If 2020 was the year of covid, 2021 will be the year of the covid vaccine according to Bank of America. And, as such, the year will revolve around the success of vaccines, Deutsche Bank’s Jim Reid writes in his Chart of the Day note just back from vacation and fully recharged.
Yet despite some rather substantial problems in the early rollout of vaccines, both as a result of logistical and supply issues as well as lack of faith among the general public in the hastily created concoction, Reid writes that he is relatively optimistic on the roll-out, and notes that one of the reasons for said optimism is that “logistically many countries are set up to administer the flu shot and that take up is pretty high for those over 65.”
So, you should have the framework and infrastructure already in place in several countries. This is easier with vaccines like the xford/AZN one which can be stored in a standard fridge in a similar way to the flu jab. Supply might initially be more of a binding constraint than logistics.
In his first Chart of the Day for 2021, Reid shows the % of the over 65 year olds in many countries receiving the flu jab in the last available year of data (up to 2019). Korea, UK and US top the list with EU countries lagging a little but with most above 50%.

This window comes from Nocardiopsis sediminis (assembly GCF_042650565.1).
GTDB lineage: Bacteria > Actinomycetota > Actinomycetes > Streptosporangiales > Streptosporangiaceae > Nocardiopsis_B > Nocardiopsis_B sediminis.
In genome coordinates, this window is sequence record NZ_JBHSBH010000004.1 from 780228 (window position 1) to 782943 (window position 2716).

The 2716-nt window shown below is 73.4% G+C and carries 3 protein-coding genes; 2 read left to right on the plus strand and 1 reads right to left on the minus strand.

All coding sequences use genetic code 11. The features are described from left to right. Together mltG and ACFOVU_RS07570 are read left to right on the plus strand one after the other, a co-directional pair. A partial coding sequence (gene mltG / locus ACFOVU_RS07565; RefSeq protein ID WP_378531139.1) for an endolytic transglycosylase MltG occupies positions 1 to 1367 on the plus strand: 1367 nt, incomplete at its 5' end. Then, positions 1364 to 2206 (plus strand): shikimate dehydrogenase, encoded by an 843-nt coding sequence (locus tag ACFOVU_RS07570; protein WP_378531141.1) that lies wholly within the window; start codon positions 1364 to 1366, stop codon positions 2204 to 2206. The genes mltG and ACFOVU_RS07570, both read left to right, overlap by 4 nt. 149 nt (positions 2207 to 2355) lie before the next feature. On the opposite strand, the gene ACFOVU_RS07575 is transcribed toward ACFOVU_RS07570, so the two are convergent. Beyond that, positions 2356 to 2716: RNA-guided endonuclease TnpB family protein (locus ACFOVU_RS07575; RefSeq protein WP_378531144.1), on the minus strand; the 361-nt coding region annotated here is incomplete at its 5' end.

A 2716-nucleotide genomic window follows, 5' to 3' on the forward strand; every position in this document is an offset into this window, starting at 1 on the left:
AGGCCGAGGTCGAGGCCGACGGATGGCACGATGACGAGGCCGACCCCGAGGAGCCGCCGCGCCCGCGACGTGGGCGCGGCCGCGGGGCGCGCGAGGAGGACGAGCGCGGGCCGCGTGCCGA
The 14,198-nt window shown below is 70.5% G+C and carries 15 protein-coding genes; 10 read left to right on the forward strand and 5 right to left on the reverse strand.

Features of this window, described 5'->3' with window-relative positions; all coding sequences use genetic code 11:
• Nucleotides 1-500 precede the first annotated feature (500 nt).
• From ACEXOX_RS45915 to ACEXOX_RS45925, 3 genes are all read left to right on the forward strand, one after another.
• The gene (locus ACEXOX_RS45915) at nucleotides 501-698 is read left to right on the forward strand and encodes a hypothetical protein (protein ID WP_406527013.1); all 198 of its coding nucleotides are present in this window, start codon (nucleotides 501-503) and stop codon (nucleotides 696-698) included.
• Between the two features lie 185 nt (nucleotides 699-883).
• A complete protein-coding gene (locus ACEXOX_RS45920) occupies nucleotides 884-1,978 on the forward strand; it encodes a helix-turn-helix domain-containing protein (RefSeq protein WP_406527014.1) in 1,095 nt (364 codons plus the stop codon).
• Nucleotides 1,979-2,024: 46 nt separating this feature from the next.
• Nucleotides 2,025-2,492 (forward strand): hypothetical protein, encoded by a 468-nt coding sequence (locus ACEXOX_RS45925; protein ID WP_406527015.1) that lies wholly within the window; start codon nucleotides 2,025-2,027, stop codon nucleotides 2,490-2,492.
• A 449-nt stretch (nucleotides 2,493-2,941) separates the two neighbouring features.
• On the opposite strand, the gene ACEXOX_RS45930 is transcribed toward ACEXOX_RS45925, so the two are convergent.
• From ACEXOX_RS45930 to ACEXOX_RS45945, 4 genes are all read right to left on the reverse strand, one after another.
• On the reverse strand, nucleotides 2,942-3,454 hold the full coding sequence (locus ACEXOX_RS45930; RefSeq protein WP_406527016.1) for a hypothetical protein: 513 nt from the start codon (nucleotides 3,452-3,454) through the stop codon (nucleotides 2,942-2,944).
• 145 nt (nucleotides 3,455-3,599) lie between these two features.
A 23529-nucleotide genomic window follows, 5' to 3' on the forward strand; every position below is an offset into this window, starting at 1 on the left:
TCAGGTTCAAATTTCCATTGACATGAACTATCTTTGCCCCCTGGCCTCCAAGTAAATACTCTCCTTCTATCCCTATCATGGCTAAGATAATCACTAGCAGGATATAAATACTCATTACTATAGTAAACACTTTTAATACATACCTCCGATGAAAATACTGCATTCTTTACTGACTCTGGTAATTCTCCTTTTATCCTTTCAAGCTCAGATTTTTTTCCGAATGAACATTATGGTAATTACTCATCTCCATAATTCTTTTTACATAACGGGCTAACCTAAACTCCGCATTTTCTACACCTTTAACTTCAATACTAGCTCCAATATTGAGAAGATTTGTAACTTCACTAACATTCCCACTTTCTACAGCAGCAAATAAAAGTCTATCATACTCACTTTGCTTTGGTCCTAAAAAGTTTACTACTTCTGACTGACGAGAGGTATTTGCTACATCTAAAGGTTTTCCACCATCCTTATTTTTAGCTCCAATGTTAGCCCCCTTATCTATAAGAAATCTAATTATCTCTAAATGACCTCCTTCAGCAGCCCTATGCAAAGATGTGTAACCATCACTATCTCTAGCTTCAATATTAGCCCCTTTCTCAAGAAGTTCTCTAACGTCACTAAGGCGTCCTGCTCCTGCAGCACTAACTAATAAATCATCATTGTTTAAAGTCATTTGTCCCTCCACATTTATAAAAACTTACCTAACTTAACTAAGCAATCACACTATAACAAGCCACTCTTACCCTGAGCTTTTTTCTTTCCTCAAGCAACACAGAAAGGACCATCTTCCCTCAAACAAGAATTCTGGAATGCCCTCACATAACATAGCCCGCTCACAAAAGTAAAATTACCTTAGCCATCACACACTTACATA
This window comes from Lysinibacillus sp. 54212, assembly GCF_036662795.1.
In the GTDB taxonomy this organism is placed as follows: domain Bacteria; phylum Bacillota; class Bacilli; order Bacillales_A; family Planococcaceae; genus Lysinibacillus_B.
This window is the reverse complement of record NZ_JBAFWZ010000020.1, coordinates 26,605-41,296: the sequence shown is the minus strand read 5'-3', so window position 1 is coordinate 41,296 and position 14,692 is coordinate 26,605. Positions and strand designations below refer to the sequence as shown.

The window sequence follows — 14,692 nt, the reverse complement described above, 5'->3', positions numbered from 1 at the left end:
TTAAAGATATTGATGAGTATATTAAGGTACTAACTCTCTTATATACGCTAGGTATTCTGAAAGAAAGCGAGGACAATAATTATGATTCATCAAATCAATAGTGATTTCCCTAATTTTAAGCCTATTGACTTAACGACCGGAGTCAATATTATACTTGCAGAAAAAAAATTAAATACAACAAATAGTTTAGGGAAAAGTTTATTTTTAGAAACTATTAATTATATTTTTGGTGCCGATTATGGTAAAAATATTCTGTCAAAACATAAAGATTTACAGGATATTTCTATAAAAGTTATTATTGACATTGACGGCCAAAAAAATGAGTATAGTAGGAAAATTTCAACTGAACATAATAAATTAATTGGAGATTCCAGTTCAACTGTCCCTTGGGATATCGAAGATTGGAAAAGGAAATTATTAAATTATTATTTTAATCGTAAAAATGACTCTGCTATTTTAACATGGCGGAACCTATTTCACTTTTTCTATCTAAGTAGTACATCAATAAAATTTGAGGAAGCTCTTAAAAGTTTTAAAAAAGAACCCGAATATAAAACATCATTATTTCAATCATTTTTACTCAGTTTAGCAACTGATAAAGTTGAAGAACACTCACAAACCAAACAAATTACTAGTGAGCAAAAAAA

Meanwhile, last night UK PM Boris Johnson suggested that the new lockdown could be lifted in some form in mid-February with around 14 million in vulnerable groups hopefully inoculated by then. While at first glance this sounds highly ambitious and in reality probably is, Reid observes that the UK administered around 15 million flu jabs in the 2019/20 flu season (albeit over a few months).
However, given the urgency of the situation relative to the normal flu season, the DB credit strategist says that “it doesn’t seem a complete logistical mountain to climb to get close to the goal.” As a point of reference, the strategist notes that “the US vaccinated over 160 million people in the 2019/20 flu season across all age groups.“
His conclusion, while “there is a large mountain to climb but we climb smaller ones every year with a minimum of fuss.”